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ThisAbility #44: The "Parallel" Olympics

aaron broverman

Brian McKeever qualified for the Paralympics and the Olympics, too bad his team started someone else.

Most people think that the ‘para’ in Paralympics means paraplegic, but it actually means parallel. Ironic, since for much of its history, its treatment has been anything but. In fact, the Paralympics has always been that thing that you’re vaguely aware is supposed to come after the regular Olympics, but is never seen, nor heard from unless you really are grinding it out to look.

Most audiences really get into disabled sports when they see them live, or they’re marketed with the right approach, (Remember, Murderball?) but when you combine a lack of coverage with an international community that has largely just begun to realize they should probably let their disabled citizens out of the attic, you basically get an event that looks like it was put together just to save the IOC from a potential human rights quagmire.

Yes, most able-bodied people see the paralympics as an athletic aside. The part that literally no one has energy for after the immense production of the Olympic Games, but I hope now that for the first time — things will be different.

The tickets to Paralympic events are still appallingly cheap, costing between $15 to $175 for the closing ceremonies in Whistler, as opposed to the $800 my family paid for the Olympic closing ceremonies.  A monetary value judgement that says nobody cares. With this information, what can possess me to think that this games will turn a corner?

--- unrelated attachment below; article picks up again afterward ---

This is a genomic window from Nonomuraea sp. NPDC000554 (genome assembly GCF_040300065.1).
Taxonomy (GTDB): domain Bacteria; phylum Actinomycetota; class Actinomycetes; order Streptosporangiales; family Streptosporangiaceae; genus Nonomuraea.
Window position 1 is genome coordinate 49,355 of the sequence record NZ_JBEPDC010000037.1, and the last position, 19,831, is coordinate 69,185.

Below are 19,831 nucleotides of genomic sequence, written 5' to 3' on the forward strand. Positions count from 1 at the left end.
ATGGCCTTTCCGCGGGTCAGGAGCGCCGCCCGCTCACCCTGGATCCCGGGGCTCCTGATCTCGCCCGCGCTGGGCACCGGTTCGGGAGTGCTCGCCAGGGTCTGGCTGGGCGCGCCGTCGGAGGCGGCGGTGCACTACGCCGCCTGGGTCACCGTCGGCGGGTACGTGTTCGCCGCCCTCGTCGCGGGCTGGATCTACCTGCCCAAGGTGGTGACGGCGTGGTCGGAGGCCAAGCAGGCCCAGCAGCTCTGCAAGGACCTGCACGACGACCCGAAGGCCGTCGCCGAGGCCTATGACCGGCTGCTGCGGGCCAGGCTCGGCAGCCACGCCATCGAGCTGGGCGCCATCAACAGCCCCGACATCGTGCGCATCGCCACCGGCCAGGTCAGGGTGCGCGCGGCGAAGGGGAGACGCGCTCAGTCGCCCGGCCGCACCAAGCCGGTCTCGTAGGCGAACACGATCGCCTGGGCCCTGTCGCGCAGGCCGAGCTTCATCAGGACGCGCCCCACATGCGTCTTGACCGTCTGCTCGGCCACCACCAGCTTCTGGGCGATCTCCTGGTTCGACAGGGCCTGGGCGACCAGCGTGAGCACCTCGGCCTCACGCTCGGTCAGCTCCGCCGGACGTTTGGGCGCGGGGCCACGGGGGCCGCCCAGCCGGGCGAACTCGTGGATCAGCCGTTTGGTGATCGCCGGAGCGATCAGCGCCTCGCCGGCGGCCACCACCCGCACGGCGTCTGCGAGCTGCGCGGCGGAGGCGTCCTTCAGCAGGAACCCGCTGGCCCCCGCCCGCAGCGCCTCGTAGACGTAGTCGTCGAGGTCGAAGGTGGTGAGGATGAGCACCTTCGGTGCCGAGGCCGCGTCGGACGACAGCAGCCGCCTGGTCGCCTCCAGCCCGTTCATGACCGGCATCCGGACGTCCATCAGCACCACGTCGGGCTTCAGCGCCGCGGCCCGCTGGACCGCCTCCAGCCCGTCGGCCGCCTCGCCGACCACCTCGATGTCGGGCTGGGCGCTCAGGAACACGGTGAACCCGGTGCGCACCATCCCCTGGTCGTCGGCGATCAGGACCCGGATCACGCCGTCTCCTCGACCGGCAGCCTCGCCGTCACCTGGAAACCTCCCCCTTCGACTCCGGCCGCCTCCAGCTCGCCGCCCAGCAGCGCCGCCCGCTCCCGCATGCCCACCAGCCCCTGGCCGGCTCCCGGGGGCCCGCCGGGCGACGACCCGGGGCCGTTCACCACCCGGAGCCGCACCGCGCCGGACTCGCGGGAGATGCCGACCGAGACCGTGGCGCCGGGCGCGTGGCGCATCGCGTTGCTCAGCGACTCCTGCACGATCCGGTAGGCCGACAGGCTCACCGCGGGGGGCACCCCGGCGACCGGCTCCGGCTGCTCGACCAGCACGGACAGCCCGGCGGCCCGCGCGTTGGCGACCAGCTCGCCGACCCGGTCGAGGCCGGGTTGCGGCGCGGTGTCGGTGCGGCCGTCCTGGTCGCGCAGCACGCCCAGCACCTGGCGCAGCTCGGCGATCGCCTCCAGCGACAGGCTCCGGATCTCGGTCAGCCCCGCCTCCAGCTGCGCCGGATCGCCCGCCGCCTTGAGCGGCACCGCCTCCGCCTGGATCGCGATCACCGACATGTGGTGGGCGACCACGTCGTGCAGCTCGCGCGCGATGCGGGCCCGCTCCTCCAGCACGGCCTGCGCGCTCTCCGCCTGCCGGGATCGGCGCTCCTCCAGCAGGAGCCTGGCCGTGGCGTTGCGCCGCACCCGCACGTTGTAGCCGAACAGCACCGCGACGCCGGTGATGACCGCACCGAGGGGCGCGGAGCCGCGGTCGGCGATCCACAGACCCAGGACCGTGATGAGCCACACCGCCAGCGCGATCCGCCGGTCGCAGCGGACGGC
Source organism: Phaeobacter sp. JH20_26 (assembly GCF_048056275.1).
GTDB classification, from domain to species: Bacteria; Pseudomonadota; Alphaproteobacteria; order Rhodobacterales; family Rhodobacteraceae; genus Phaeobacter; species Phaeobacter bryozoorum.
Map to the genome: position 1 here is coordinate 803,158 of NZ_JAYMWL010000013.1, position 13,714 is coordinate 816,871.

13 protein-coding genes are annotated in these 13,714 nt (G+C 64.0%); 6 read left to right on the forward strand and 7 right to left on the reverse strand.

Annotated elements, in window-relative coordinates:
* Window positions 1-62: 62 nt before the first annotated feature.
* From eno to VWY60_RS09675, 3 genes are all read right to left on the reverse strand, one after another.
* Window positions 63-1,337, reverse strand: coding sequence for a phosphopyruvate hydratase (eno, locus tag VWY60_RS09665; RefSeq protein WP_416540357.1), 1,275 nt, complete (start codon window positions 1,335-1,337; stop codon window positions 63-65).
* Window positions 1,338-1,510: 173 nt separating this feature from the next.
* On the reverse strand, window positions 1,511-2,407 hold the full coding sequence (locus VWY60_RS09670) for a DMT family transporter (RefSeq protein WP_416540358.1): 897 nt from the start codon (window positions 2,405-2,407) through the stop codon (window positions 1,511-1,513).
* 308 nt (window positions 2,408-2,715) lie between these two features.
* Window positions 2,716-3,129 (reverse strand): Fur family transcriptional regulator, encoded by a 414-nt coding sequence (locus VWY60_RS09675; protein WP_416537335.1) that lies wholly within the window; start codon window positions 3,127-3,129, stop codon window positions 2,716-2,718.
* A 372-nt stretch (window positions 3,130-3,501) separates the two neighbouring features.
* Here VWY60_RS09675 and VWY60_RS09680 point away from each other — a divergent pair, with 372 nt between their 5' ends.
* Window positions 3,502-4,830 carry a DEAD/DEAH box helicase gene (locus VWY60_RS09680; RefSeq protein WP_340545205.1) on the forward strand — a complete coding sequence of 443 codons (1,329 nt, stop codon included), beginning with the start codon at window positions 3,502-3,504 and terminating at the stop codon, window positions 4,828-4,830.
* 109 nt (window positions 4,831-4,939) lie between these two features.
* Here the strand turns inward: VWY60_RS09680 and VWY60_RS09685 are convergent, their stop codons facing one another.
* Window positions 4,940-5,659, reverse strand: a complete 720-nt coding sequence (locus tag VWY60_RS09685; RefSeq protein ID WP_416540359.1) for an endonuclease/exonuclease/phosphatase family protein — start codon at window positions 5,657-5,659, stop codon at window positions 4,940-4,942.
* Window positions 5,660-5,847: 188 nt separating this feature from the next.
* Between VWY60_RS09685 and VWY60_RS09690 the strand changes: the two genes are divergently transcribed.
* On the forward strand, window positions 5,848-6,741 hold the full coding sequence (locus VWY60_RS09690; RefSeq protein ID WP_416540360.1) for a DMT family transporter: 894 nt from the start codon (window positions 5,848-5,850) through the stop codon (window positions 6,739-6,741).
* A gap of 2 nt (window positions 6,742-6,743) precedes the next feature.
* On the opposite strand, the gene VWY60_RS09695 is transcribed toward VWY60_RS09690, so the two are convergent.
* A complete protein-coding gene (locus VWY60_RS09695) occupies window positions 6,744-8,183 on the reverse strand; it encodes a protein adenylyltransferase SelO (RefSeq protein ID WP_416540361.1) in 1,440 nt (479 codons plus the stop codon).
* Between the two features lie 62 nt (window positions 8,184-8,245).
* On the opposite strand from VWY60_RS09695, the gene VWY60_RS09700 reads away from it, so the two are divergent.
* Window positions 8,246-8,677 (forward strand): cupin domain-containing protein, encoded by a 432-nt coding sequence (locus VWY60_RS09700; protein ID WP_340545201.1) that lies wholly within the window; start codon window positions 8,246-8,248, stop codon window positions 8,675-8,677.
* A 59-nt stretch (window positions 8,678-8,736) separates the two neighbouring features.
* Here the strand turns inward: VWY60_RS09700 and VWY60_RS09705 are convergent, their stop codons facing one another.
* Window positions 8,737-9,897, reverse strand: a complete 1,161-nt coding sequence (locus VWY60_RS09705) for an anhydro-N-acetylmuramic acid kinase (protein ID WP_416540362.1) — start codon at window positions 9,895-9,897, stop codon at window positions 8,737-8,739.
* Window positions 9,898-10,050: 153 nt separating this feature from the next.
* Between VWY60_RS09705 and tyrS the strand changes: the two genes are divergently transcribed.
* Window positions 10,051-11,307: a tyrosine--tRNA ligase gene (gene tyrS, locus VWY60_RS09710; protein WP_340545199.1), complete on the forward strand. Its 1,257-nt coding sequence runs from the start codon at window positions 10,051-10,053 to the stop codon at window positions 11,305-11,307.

Two things.

First, the coverage. This year’s Paralympics features 57 hours of Canadian coverage. (30 in french and 27 in English)  Sure, it seems utterly disparaging when compared against the 2,200 hours of Olympic coverage, but those 57 hours, of mostly replays, tape delays and highlight packages, are the most ever for a Paralympic games. Don’t forget the 150 hours of online coverage.  Plus, packaging Friday’s opening ceremonies with Saturday’s Canada vs, Norway sledge hockey game will give the games almost a day of exposure.

“Is it good or bad? Well, it is better than what they’ve had in the past. There wasn’t anything for the last two [Paralympics], I think, in this country,” Terry Wright, Vanoc’s executive vice-president of Games operations told The Vancouver Sun.

“We’ve certainly had an improvement. I think in general broadcasters see the importance of showing something.”

Exposure is most important because from that comes demand and from demand comes the raising of the overall international profile of the games, which allows the IPC to raise the price of broadcast rights and feed the resulting cash back to further Paralympic development.

There will be live coverage too. All sledge hockey games involving Canada will be live and all the medal rounds will be live.

Just to get two dozen broadcasters to come out for the games is a victory, since none will make any money from their efforts.